This review is based on an eARC (Advance Reading Copy) provided by the publisher via NetGalley in exchange for an honest review. The Deep Sky will be released on July 18, 2023.
We’ve reached the end of Sky Week, which closes with the second consecutive space thriller review. Now I’m not usually one for space thrillers, but I do have a soft spot for “find the saboteur before she kills us all” stories, and the author of one of my favorites (The Relentless Moon by Mary Robinette Kowal) had such high praise for The Deep Sky by Yume Kitasei that I figured I’d give it a try.
The Deep Sky follows a crew of 80 who have trained since adolescence for a one-way mission to escape the environmental collapse on Earth and attempt to establish a functioning colony on Planet X. After ten years asleep, the crew is awoken to prepare for arrival and be about the business of having babies—the ship carries a sperm bank and all 80 crewmembers are expected to carry a child. But when an explosion kills three of their compatriots and knocks the ship off course, they have little time to identify the saboteur and right their path before the mission is doomed to failure.
The story is told from the perspective of Asuka—a Japanese-American chosen at the last minute for the mission after being initially tabbed an alternate—and takes place mostly after the explosion, with interspersed flashbacks showing the highly competitive training program. And while the training sections feature plenty of genre-standard backbiting in a ruthless competition for limited spaces on the mission, the present-day story is well-paced and exciting. The stakes are high from the get-go, and it’s written in a way that keeps the tension high and the pages turning.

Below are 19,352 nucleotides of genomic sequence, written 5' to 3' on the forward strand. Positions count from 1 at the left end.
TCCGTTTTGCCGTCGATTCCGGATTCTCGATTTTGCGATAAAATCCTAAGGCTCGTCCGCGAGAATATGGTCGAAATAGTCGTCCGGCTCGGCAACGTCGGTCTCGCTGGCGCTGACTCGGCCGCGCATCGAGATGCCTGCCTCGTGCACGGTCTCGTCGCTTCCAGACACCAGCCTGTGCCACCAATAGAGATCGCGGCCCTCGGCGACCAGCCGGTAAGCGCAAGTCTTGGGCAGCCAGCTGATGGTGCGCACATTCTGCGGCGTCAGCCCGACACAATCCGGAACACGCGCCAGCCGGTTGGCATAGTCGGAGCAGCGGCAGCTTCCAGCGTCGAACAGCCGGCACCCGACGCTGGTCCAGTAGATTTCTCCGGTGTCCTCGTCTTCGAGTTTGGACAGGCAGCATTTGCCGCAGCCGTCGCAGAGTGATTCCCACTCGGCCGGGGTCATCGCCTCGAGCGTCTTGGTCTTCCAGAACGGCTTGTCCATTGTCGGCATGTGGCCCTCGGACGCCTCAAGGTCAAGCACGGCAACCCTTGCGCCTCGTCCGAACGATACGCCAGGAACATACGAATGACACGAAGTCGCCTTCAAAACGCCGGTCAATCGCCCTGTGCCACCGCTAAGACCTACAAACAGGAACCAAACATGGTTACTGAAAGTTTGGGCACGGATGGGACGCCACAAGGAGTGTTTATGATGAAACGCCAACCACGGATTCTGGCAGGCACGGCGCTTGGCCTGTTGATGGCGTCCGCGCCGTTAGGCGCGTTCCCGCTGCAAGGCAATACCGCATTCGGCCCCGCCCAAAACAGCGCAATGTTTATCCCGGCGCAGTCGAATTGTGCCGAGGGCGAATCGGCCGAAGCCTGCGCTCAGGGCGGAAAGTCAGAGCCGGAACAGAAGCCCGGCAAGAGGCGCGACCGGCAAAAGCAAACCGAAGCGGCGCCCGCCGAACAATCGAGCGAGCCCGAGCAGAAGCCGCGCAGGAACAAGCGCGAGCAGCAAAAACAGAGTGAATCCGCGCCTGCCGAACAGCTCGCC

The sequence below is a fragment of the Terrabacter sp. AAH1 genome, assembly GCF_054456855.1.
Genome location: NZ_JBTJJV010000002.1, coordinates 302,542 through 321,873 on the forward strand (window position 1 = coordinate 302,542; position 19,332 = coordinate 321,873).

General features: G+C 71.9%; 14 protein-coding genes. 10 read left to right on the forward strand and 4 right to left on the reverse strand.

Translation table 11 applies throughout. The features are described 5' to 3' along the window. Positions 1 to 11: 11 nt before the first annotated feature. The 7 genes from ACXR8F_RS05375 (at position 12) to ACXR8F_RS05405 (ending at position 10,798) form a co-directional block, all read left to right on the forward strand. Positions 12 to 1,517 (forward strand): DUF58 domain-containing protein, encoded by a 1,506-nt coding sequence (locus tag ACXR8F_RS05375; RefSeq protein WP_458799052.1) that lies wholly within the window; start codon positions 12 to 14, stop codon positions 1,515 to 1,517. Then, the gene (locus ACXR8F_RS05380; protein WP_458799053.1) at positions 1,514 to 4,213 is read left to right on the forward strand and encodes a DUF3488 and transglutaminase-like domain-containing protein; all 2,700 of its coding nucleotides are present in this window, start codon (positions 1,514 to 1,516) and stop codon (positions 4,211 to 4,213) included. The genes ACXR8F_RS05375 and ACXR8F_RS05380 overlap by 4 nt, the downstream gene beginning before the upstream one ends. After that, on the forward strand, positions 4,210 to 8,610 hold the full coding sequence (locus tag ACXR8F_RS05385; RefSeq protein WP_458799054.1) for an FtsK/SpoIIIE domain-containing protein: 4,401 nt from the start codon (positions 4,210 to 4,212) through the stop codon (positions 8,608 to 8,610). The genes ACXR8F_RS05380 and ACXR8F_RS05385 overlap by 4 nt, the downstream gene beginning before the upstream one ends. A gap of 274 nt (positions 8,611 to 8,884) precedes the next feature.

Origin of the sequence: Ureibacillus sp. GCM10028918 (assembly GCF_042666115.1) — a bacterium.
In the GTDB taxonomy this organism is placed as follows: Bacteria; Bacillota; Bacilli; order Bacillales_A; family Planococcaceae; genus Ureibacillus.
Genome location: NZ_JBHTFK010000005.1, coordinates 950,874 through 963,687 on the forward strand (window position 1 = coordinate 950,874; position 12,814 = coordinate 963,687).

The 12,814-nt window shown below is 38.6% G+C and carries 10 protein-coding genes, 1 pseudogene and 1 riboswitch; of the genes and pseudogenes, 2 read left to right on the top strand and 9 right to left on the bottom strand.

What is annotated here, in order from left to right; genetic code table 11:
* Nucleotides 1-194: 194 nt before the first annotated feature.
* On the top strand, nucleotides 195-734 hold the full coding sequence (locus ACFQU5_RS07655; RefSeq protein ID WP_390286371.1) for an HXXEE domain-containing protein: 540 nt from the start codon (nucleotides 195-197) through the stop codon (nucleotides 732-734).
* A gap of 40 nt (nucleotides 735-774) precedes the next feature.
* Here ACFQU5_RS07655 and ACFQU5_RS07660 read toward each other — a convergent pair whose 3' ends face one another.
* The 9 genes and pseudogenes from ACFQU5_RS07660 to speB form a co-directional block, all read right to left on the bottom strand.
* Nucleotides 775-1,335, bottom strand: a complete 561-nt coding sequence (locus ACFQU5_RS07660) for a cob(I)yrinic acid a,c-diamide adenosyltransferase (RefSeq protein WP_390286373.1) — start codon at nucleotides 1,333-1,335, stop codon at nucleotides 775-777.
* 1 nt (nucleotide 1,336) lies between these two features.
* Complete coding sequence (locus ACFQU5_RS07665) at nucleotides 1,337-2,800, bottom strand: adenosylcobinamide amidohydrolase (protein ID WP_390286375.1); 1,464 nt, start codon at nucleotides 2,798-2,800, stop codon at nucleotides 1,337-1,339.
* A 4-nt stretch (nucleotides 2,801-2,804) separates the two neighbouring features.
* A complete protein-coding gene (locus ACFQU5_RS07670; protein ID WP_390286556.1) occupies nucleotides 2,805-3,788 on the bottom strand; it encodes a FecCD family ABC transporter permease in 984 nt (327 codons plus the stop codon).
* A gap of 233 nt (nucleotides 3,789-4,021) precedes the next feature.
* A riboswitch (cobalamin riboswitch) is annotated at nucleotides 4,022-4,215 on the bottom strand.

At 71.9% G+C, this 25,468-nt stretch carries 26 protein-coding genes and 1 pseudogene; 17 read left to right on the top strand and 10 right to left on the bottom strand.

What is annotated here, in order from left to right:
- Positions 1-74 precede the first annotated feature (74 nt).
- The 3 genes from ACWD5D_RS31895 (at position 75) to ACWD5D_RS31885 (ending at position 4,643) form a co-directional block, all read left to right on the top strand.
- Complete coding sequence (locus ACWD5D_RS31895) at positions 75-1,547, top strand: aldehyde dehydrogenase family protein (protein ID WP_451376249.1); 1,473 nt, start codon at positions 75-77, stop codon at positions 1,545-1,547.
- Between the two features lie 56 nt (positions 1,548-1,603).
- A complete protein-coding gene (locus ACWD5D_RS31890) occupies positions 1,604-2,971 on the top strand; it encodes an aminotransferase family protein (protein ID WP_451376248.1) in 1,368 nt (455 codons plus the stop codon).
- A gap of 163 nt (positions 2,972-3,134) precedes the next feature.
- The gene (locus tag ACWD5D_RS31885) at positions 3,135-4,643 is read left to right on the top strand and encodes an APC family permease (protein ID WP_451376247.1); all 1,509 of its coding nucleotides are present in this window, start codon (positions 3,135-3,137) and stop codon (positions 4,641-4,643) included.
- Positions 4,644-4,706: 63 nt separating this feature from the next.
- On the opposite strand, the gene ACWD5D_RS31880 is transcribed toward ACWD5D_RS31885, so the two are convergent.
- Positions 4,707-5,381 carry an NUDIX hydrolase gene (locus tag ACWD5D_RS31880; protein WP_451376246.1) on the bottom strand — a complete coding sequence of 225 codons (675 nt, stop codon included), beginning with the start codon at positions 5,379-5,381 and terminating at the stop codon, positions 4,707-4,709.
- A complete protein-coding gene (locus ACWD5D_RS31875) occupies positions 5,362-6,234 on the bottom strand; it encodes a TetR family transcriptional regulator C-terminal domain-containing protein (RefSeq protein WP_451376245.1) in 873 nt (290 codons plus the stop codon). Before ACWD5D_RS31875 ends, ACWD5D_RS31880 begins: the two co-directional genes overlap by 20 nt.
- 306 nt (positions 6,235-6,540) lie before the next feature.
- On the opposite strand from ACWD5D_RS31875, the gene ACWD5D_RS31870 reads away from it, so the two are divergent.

Unfortunately, it also requires more suspension of disbelief than I was able to manage. Most of the negative reviews that I’ve seen have struggled to get past the pregnancy requirement, but I was able to mostly accept that and move on. As the father of three young children, I’m skeptical that colonizing a new planet with kids underfoot is especially easier than waiting until the basic infrastructure is established to have children in the first place, but apart from the female-dominated crew and several characters trying to manage crises in their third trimesters, it never felt essential to the plot.